WASHINGTON (Reuters) - A judge on Tuesday dismissed a lawsuit seeking to halt the Obama administration’s program to capture or kill American citizens who join militant groups abroad, a case involving a Muslim cleric in Yemen.
The ruling was a defeat for civil liberties groups that brought the lawsuit on behalf of the father of Muslim cleric Anwar al-Awlaki, a U.S. citizen who joined al Qaeda in Yemen and has been tied to plots against the United States.
U.S. District Judge John Bates threw out the lawsuit on jurisdictional grounds. Bates said the father lacked legal standing to bring the case and that his claims presented political questions that cannot be decided by the courts, requiring dismissal of the lawsuit without addressing the heart of the allegations.
The lawsuit aimed to halt the program and reveal the criteria the Obama administration set for targeting someone.
U.S. officials have refused to officially confirm the existence of the program, although they have said the CIA gave the green light to capture or kill al-Awlaki, who has never been tried or convicted of any terrorism-related crime.
“The serious issues regarding the merits of the alleged authorization of the targeted killing of a U.S. citizen overseas must await another day or another (non-judicial) forum,” Bates concluded in his 83-page ruling.
The judge called it a unique, extraordinary case. “Vital considerations of national security and military and foreign affairs ... are at play,” he wrote.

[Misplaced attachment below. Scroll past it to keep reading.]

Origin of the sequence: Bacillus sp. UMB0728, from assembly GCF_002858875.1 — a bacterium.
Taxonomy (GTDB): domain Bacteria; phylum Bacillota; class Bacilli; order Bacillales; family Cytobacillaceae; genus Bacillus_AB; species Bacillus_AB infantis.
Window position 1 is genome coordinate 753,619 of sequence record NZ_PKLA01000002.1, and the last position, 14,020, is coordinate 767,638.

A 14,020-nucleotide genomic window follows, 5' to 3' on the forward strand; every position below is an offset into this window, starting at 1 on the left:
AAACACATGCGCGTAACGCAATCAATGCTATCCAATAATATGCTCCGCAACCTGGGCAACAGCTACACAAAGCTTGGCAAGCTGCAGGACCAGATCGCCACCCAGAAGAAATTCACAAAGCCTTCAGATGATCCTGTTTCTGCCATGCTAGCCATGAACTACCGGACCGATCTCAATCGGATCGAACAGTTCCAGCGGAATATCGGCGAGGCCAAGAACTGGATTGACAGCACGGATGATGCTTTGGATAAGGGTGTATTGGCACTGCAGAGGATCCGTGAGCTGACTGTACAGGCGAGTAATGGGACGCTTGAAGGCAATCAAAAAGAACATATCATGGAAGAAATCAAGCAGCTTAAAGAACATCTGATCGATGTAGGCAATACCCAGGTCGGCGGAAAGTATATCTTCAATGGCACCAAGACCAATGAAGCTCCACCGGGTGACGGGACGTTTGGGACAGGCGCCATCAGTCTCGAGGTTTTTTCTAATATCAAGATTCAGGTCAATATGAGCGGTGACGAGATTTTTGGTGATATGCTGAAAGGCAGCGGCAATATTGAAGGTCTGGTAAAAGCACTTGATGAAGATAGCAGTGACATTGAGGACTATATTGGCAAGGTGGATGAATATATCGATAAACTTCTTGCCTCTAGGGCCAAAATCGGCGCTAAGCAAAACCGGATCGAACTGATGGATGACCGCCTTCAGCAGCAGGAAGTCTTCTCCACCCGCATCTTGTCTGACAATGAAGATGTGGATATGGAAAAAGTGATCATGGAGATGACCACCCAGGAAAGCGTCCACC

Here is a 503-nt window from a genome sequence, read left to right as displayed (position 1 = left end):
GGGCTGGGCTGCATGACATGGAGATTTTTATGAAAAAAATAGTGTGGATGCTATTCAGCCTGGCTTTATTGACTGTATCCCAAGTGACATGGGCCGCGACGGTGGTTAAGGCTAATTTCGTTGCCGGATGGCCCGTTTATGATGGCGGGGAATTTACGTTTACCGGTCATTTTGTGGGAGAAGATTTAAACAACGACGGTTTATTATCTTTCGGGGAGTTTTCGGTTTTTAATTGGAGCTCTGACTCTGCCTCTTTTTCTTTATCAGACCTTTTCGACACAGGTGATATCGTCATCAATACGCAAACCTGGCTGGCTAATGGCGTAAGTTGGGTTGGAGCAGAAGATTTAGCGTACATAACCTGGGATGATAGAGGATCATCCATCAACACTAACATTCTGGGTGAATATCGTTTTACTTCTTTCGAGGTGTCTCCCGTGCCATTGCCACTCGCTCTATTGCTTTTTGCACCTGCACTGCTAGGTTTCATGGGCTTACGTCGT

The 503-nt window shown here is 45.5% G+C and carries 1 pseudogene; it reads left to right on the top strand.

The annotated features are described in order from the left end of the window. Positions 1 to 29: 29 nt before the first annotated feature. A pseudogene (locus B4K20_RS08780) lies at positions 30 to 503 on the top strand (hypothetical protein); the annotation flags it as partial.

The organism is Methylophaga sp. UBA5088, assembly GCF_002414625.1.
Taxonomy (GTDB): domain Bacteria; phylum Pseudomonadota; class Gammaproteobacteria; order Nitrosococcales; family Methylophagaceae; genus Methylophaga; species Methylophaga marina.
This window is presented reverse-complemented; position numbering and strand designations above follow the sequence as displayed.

The American Civil Liberties Union, one of the groups that brought the case, said it still believed the U.S. government’s power to use lethal force against American citizens should be subject to meaningful court oversight.
“If the court’s ruling is correct, the government has unreviewable authority to carry out the targeted killing of any American, anywhere, whom the president deems to be a threat to the nation,” said Jameel Jaffer, the group’s deputy legal director.
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Al-Awlaki, who was born in New Mexico and who lived in Virginia until leaving the United States shortly after the September 11, 2001, attacks, has been sought by Yemeni authorities who also want to capture or kill him.
U.S. officials have described al-Awlaki as having a leadership role in al Qaeda in the Arabian Peninsula. In addition to communicating with the U.S. Army major who gunned down 13 people at a military base in Texas last year, he has urged attacks on the United States in Internet videos and writings.
The al Qaeda affiliate has said it was behind the plot by a Nigerian man who tried to blow up a U.S. airliner on Christmas Day 2009 with a bomb hidden in his underwear. The group also said it was involved in a more recent plot to send package bombs via U.S. cargo carriers.
Assistant Attorney General Tony West said he was pleased with the ruling and called al-Awlaki “very dangerous.”
If al-Awlaki wants access to the U.S. court system, then he should surrender to authorities and “be held accountable for his actions,” West told reporters at the Justice Department.
The administration advanced a number of arguments on why the lawsuit should be dismissed.
The judge said he was throwing out the lawsuit without embracing the administration’s claims that the case could expose national security state secrets.
Editing by Will Dunham
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